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Healthy Babies Healthy Children Program

Postpartum Depression

This page was reviewed or revised on Tuesday, October 11, 2011 2:42 PM

Postpartum depression is a term used to describe a number of emotional problems that can negatively affect a mother after giving birth. It’s a group of symptoms lasting more than 2–6 weeks and affects her ability to cope with daily life. Some women experience it right after birth, but it can happen anytime during the first year. Between 10-20% of North American mothers suffer from some combination of the following symptoms:

  • persistent sad, anxious, or "empty" mood
  • loss of interest or pleasure in activities, including sex
  • restlessness, irritability, or excessive crying
  • feelings of guilt, worthlessness, helplessness, hopelessness, pessimism
  • sleeping too much or too little, early-morning awakening
  • appetite and/or weight loss or overeating and weight gain
  • decreased energy, fatigue, feeling "slowed down"
  • thoughts of death or suicide, or suicide attempts
  • anger and frustration
  • over concern for OR lack of interest in the baby
  • panic attacks
  • difficulty concentrating, remembering, or making decisions
  • frightening fantasies-thoughts, visual images, sounds or voices
  • obsessive compulsive thoughts or actions
  • persistent physical symptoms that don’t respond to treatment, such as headaches, digestive disorders, and chronic pain
  • fear of harming herself or the baby-you must seek immediate help

 
Risk factors for postpartum depression

  • personal or family history of psychiatric disorder
  • personal or family history of postpartum emotional disorder
  • marital discord or dissatisfaction; an unsupportive partner, no partner
  • depression during pregnancy
  • lack of social support
  • low income
  • a high needs baby
  • grief/loss issues from the past
  • high concentration of stressful life events (both positive and negative) within the last two years
  • prenatal distress, anxiety, panic, or "pessimism"
  • difficult pregnancy or delivery
  • little or no prior experience with children
  • delivering a premature or handicapped baby
  • difficulty asking for help (the perfectionist or ‘supermom’)

 What to do if you suspect postpartum depression:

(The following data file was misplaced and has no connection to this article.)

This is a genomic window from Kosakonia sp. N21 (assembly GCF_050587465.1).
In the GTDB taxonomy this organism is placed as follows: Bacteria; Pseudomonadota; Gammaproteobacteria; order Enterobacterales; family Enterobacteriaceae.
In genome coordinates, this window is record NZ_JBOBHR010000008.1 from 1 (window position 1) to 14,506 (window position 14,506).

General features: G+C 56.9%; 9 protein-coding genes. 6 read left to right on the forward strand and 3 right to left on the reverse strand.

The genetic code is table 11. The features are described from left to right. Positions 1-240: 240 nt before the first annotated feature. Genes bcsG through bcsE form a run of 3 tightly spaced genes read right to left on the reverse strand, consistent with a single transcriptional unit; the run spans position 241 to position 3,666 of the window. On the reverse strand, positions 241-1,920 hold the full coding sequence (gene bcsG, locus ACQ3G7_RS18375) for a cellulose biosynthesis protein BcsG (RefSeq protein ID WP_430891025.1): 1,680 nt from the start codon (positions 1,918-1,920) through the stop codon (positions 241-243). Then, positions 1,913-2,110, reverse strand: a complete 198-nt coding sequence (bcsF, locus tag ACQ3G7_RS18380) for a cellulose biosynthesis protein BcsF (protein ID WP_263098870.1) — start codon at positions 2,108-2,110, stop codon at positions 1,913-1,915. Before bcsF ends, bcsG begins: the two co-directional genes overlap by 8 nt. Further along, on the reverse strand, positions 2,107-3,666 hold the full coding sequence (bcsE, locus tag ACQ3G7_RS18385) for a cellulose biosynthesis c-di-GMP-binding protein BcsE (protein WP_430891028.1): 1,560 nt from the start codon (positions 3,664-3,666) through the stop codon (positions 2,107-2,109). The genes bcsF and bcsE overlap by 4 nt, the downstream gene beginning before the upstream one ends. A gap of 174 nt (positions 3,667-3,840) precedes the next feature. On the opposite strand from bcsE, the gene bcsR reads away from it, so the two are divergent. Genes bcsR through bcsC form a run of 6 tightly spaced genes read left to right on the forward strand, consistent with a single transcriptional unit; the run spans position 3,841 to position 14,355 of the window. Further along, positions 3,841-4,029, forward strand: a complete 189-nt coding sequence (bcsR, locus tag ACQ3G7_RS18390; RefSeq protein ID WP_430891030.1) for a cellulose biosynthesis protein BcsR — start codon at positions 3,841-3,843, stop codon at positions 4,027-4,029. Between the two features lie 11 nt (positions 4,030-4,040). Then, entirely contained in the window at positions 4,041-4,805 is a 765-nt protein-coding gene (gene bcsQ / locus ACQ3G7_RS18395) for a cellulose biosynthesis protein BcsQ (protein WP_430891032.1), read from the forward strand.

• Don’t blame yourself or the sufferer. This is an illness.
  • Become informed of the signs and symptoms so that you will recognize it.
  • Get help: from your family doctor, a psychotherapist.
  • Seek support at the Post Partum Adjustment Support Group through the St. Clair Child & Youth Centre 337-3701.
  • Medication may be necessary for severe depression.
  • Continue treatment until you are well and remember that you will recover.

Related Websites:

St. Clair Child and Youth Services
Postpartum Support International

Books:

Beltzner, E. Ups and Downs-A New Mother’s Guide. Oakville, Ont: PASS-CAN, 1995.

Dunnewold, A. & Sanford, D. Postpartum Survival Guide: It wasn’t supposed to be like this. Oakland, CA: New Harbinger Publications, 1994.

Pacific Post Partum Support Society. Postpartum Depression & Anxiety: A Self-Help Guide for Mothers. Vancouver, BC: Pacific Post Partum Support Society, 2001.

References:

Handford, P. "Postpartum depression: what is it, what helps?", The Canadian Nurse, January 1985, p. 30-33.

Kryczka, C. "Not Just the Blues. Coping with Postpartum Depression", Great Expectations, Vol. 22, No. 1, January 1993, p. 36-42.

Partridge, K. "Beyond the Baby Blues. Understanding postpartum depression", Today’s Parent, September 1996, p. 84-89.

Stowe, Z,. & C. Nemeroff. "Women at risk for postpartum-onset major depression", Am J Obstet Gynecol, Vol. 173, No. 2, August 1995, p. 639-645.

The National PPSP Advisory Team. Postpartum Parent Support Program. A Newsletter. Winter 1998.